Topics: Bushfire Science Roundtable, climate change
Joe O’Brien: The role of science and technology in fighting and reducing the risk of bushfires will be addressed by experts in Canberra today. Science Minister Karen Andrews will meet representatives from the CSIRO, the Academy of Science, along with bushfire researchers. She says today’s roundtable will be the first of many.
Karen Andrews: Today we’re going to be focused on a couple of things. We are going to be talking about what evidence we have about patterns of bushfire behaviour. We are going to talk about what has happened in the current fire season and during the bushfires that we’re currently experiencing. We’ll talk about our science capability. We’ll look at where we have strengths, where we have opportunities to develop capability further. And we’re going to be starting to look at what some outcomes are going to be; how we can impact not just immediately, but also in the medium to longer term. So, for example, some of the things that we will be looking at are the contributors to the current fire season, what the future is likely to be, what tools we have that we can use to predict what the next and future fire seasons are going to be. But also to be looking at technologies that are going to assist our front-line firies to be able to do their job.
So the likes of CSIRO will be at today’s roundtable. I’ve had many, many discussions with CSIRO and of course they’ve got a very long history with bushfire science. So I’ll be interested to hear a lot more about what they’ve done with their Spark program that they developed in conjunction with the Victorian Government – how we can perhaps look at making such a system provide real time data. So for example, firies will be able to have something in their back pocket that they can then take out and go, okay, well this is where we need to be going next because this is the important fire. Is that fire about to jump a break? Is it going to come across a creek or a road? So they can put the resources that they need to on a real time basis. That’s probably a bit of a missing link at the moment.
But we’ll also be looking at other things which impact on fire risk and I’m sure many people would be very familiar with the signs that they see on the side of the road which actually look at what the fire danger, what the risks are going to be. Now CSIRO has done a lot of work on that and they’ve identified what the factors are that impact on the risk of bushfire and that includes things such as soil moisture content, humidity, prevailing winds and of course, temperature. So we’re going to be looking at those issues and what we can do to make sure that we’re adapting to future risk and we are becoming more resilient because we know that we’re not through the fire season now in Australia and there’s going to be another one and another one and another one in coming years. So let’s do all that we can to mitigate the risks.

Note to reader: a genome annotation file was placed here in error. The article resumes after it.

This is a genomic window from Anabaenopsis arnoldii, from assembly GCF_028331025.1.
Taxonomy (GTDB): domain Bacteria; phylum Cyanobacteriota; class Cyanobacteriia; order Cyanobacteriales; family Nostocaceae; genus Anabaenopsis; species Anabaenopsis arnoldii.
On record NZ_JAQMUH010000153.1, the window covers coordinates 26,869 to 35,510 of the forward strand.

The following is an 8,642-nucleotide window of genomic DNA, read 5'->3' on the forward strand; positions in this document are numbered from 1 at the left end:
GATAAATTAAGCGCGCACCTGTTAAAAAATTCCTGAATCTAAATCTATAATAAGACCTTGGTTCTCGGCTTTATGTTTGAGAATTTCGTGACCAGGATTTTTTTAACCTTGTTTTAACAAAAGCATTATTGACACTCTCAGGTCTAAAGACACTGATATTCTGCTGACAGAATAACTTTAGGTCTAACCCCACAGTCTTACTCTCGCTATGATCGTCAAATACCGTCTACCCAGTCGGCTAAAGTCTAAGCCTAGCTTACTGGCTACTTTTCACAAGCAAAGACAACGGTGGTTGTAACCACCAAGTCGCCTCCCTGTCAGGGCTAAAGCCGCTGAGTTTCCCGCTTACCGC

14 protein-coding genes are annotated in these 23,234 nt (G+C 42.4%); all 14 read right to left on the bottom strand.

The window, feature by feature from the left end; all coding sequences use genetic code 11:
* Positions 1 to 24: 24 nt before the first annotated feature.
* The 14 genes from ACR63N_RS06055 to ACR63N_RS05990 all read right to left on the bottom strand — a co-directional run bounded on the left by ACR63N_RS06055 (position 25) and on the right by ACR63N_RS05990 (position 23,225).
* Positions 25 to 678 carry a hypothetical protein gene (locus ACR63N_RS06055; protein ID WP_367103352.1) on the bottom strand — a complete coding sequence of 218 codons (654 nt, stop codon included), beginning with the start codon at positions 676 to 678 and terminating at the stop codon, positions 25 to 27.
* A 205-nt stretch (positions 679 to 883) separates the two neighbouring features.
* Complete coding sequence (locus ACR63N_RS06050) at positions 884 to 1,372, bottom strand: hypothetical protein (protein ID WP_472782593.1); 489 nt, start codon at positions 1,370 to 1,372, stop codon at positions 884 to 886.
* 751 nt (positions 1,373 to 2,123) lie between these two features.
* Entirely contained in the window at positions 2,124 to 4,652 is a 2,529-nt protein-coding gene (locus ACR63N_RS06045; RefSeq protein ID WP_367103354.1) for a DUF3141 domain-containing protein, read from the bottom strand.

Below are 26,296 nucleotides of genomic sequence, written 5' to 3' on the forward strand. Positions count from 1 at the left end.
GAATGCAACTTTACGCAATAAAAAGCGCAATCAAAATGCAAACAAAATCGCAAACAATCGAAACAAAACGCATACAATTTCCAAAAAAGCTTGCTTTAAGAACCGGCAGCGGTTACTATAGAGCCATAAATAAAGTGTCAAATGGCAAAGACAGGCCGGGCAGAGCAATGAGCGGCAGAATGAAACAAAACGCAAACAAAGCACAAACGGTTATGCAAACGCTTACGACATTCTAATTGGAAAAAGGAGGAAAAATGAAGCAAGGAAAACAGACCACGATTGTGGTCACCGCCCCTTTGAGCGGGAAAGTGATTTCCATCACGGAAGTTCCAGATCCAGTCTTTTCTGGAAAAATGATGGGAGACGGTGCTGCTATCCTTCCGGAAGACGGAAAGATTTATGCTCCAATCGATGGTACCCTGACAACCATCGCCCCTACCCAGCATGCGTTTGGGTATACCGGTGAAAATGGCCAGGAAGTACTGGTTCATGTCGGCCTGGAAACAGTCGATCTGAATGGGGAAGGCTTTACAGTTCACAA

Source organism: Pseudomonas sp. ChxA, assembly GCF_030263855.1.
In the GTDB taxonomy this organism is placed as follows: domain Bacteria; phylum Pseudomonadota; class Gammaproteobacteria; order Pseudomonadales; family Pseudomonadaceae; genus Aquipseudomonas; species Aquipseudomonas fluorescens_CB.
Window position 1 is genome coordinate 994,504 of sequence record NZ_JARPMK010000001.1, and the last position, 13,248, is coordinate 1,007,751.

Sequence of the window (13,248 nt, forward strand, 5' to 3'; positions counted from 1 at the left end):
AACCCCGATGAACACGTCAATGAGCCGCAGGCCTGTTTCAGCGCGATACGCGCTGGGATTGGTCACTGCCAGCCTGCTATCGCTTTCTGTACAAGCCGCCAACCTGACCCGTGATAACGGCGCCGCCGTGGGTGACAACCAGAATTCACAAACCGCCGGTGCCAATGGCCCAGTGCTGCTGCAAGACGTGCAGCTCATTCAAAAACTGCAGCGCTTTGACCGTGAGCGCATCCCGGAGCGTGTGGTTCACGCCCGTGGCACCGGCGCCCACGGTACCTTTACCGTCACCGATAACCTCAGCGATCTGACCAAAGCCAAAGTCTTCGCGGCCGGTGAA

Joe O’Brien: So a real focus on practical outcomes?
Karen Andrews: Absolutely. Absolutely. And that’s what my focus is. We need to have a discussion about what we do to mitigate the impacts of changes that we’re seeing across the board. We are a country that has long-experienced bushfires, has long-experienced drought. I am very focused on what we can do in the future to make sure we are more resilient and that we can cope with these changes as we face them.
Joe O’Brien: The Prime Minister has said there’s a number of factors influencing the fires. Do you accept the overarching and overwhelming factor affecting the duration and ferocity of these fires is climate change?
Karen Andrews: I accept that there are a number of factors and of course changes to the climate, which means that we are going to be facing hotter and drier summers, is clearly one of the inputs, one of the factors that’s going to be affecting bushfires.
Joe O’Brien: Yes. So it’s one of the factors but do you accept it’s probably the overarching and overwhelming factor?
Karen Andrews: Well that’s one of the things that I will talk to the people at my roundtable, my eminent scientists gathered around the table as well. But I’m sure they’re also going to be saying that there are a range of factors that we need to be looking at and there are a range of things that we need to do to make sure that we are better prepared.
Joe O’Brien: Do you agree that climate change is the overarching and overwhelming factor?
Karen Andrews: Look, I will continue to say that it is one of the factors because once we start going down the path…
Joe O’Brien: …What could possibly be a greater factor?
Karen Andrews: Well I don’t know that it’s in anyone’s interest just to try to say, this is the first, second, third and fourth. We certainly need to prioritise and that’s one of the things that I will be talking to the scientists about later today. But there are a number of factors. In terms of the CSIRO determining what’s going to be at a high risk, as I’ve said, they look at a number of factors, including prevailing winds. They do look at temperatures. They do look at humidity. They look at soil moisture content. What we can’t do is focus on one single issue because by doing that we will actually be selling ourselves short. We actually need to look at this holistically. What are all of the issues that are impacting on our fire risk and what can we do to mitigate that?
Joe O’Brien: Karen Andrews there who’s holding those meetings today.